Nevertheless, relying on a 1975 Ninth Circuit decision and a pre-Dukes decision of the Eighth Circuit, the Ninth Circuit recently held in Sali v. Corona Regional Medical Center that “[i]nadmissibility alone is not a proper basis to reject evidence submitted in support of class certification” and that a district court therefore abused its discretion by declining to consider a declaration “solely on the basis of inadmissibility.”  Continue reading “Circuit Split Grows over Whether Evidence Supportive of Class Certification Must be Admissible”

U.S. Supreme Court to Settle Circuit Split on “Bare Metal Rule” Frequently Invoked in Asbestos Suits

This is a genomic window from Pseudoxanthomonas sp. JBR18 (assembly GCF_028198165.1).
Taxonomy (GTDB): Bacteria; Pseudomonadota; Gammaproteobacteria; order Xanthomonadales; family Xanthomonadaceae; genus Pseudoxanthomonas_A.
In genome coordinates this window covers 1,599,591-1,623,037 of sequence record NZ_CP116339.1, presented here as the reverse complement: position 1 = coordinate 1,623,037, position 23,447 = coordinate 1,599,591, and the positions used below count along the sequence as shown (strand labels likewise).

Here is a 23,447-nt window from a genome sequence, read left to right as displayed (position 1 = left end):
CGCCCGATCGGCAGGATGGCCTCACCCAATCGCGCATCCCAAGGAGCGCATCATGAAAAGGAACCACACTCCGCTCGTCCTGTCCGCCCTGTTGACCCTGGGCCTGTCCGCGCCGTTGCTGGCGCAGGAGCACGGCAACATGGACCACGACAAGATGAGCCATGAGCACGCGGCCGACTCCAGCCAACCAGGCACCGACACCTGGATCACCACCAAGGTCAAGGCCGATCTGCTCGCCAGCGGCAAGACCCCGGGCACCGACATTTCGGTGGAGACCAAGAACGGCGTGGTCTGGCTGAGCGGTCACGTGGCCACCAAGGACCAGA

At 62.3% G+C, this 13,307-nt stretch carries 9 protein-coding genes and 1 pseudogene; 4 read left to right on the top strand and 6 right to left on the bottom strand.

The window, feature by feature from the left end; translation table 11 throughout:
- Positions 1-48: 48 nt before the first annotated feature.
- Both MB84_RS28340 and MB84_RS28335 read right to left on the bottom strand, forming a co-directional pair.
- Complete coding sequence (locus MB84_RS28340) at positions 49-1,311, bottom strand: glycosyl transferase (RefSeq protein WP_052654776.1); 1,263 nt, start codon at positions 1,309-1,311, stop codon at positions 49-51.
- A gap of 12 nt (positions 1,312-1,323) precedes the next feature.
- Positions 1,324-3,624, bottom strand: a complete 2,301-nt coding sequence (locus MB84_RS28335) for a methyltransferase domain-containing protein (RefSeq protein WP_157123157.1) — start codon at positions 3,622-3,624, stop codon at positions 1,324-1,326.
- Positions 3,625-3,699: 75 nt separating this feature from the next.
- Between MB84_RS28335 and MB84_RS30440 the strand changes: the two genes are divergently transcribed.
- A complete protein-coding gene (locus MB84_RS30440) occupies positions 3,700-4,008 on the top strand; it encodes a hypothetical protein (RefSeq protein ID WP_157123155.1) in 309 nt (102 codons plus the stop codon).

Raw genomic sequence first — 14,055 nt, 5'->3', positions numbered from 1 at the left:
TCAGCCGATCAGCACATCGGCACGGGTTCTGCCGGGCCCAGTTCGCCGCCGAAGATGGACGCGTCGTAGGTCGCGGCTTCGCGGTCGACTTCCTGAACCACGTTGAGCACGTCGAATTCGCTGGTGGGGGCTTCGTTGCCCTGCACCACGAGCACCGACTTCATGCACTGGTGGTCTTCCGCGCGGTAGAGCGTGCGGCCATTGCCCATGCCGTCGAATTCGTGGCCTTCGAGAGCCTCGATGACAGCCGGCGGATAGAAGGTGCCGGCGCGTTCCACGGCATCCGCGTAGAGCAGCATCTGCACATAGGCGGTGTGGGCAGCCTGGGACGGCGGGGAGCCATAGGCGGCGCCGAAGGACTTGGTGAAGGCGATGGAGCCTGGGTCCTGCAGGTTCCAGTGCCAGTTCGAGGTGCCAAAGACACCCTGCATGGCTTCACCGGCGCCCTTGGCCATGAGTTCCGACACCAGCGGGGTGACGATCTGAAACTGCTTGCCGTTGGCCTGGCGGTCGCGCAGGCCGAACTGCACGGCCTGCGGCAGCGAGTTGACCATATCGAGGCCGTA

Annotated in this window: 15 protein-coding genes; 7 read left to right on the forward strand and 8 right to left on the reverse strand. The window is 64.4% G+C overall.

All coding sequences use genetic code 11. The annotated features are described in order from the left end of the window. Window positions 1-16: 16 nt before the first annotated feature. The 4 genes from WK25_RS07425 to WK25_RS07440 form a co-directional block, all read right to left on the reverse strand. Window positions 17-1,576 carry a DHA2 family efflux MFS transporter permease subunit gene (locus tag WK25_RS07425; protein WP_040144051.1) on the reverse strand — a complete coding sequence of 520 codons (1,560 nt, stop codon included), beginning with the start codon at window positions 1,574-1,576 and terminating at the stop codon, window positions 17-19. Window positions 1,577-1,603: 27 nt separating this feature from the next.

RobertWrightFeatured Expert Contributor, Mass Torts—Asbestos

Robert H. Wright, a Partner with Horvitz & Levy LLP in Los Angeles, CA

On May 14, 2018 the United States Supreme Court agreed to decide a recurring issue in asbestos actions, the “bare-metal” rule.  The Supreme Court granted the petition for writ of certiorari of four businesses that often face products-liability claims in asbestos actions, CBS Corporation, Air & Liquid Systems Corp., Foster Wheeler LLP and Ingersoll Rand, Inc.  The issue, as framed in the petition, is whether products-liability defendants can be liable “under maritime law for injuries caused by products that they did not make, sell, or distribute.” Continue reading “U.S. Supreme Court to Settle Circuit Split on “Bare Metal Rule” Frequently Invoked in Asbestos Suits”